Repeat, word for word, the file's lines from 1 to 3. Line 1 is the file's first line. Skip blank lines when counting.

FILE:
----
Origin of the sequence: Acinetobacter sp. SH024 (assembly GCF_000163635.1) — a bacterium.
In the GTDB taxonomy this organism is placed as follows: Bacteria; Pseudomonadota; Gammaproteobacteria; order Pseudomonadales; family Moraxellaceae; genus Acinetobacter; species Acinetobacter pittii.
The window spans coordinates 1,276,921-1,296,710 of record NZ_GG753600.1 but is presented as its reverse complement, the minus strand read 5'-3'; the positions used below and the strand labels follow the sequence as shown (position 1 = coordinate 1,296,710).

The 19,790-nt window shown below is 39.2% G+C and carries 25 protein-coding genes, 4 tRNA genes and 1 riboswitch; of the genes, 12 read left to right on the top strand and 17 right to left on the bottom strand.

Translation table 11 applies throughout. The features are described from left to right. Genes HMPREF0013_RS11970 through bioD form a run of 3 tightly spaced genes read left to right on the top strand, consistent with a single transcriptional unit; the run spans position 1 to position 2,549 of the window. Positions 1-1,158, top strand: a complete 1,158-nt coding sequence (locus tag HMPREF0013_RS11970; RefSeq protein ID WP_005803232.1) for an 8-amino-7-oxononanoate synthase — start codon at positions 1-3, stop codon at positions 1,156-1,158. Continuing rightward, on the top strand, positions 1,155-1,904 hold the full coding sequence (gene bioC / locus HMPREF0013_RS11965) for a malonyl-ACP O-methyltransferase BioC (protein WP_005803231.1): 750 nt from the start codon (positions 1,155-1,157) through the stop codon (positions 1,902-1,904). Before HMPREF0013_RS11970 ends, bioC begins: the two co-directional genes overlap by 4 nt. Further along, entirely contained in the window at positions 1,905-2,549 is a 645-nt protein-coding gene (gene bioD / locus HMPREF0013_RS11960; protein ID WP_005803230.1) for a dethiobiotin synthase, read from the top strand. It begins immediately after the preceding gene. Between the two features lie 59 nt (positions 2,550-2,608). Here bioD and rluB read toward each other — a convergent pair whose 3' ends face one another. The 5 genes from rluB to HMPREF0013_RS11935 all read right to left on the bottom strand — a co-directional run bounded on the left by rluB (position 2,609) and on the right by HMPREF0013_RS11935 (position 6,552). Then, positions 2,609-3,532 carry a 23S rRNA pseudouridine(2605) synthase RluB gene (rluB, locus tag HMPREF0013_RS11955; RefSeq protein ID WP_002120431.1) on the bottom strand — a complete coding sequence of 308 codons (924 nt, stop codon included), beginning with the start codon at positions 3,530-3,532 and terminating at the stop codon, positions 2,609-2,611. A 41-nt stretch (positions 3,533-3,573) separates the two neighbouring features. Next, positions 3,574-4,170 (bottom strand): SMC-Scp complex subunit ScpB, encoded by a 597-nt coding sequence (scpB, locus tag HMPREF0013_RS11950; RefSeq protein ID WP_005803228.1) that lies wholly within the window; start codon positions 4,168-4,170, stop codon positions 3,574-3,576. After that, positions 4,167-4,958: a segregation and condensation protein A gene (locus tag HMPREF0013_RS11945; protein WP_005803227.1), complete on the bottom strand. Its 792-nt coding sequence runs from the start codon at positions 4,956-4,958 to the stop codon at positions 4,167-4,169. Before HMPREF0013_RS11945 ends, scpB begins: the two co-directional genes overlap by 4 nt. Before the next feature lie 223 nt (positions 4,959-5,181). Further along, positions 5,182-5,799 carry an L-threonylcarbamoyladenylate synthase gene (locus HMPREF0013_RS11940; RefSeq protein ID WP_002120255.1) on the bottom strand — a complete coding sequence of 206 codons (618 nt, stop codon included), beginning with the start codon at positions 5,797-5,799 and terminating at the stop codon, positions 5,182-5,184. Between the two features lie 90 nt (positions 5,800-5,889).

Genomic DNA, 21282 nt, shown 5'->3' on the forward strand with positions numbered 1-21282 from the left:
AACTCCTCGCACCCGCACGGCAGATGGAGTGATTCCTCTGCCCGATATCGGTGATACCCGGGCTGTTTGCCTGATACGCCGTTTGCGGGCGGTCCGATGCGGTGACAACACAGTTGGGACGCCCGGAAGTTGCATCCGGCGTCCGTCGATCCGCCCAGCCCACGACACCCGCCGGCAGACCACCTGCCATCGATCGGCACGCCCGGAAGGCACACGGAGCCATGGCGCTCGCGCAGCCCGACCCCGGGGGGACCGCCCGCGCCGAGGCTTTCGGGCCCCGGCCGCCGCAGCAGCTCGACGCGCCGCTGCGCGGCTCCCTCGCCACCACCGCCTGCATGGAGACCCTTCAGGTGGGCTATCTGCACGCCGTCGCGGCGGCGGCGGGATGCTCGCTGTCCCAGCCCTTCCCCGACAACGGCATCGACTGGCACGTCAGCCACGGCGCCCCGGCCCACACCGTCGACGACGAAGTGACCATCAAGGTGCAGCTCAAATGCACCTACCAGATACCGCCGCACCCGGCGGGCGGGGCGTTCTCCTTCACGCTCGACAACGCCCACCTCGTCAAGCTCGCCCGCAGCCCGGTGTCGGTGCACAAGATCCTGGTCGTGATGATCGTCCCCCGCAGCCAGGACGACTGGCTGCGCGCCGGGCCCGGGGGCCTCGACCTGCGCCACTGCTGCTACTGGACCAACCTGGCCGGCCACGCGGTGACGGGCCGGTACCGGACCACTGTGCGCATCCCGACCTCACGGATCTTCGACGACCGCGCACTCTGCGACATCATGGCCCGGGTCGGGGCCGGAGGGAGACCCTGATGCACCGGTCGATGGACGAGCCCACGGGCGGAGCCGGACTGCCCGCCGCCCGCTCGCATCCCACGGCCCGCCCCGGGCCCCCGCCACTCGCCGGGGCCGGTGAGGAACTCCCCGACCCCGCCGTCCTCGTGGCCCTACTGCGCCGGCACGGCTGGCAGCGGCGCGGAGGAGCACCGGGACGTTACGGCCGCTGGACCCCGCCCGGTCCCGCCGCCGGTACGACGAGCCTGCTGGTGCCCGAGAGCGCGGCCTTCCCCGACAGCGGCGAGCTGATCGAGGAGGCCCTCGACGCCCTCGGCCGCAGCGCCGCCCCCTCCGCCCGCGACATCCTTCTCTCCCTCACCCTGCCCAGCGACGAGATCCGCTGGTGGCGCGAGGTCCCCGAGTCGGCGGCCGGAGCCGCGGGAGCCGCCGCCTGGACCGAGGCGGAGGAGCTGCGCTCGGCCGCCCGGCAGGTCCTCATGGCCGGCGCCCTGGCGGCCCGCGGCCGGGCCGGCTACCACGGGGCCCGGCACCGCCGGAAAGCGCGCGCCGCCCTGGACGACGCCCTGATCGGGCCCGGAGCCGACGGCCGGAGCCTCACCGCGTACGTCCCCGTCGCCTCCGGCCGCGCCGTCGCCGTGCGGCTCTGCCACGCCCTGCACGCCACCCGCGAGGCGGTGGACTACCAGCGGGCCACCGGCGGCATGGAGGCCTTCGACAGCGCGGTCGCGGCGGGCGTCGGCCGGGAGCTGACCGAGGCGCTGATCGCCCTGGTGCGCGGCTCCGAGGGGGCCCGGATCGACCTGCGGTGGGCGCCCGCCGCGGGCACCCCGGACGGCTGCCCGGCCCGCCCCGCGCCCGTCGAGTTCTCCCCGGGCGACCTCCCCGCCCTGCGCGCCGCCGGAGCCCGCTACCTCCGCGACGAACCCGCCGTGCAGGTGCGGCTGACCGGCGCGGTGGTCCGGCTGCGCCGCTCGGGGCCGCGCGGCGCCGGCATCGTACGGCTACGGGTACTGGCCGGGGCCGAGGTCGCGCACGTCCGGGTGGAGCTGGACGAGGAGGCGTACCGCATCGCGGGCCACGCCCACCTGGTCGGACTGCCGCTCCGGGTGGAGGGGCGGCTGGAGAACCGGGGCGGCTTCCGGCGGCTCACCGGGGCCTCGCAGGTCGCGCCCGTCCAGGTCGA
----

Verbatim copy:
Origin of the sequence: Acinetobacter sp. SH024 (assembly GCF_000163635.1) — a bacterium.
In the GTDB taxonomy this organism is placed as follows: Bacteria; Pseudomonadota; Gammaproteobacteria; order Pseudomonadales; family Moraxellaceae; genus Acinetobacter; species Acinetobacter pittii.
The window spans coordinates 1,276,921-1,296,710 of record NZ_GG753600.1 but is presented as its reverse complement, the minus strand read 5'-3'; the positions used below and the strand labels follow the sequence as shown (position 1 = coordinate 1,296,710).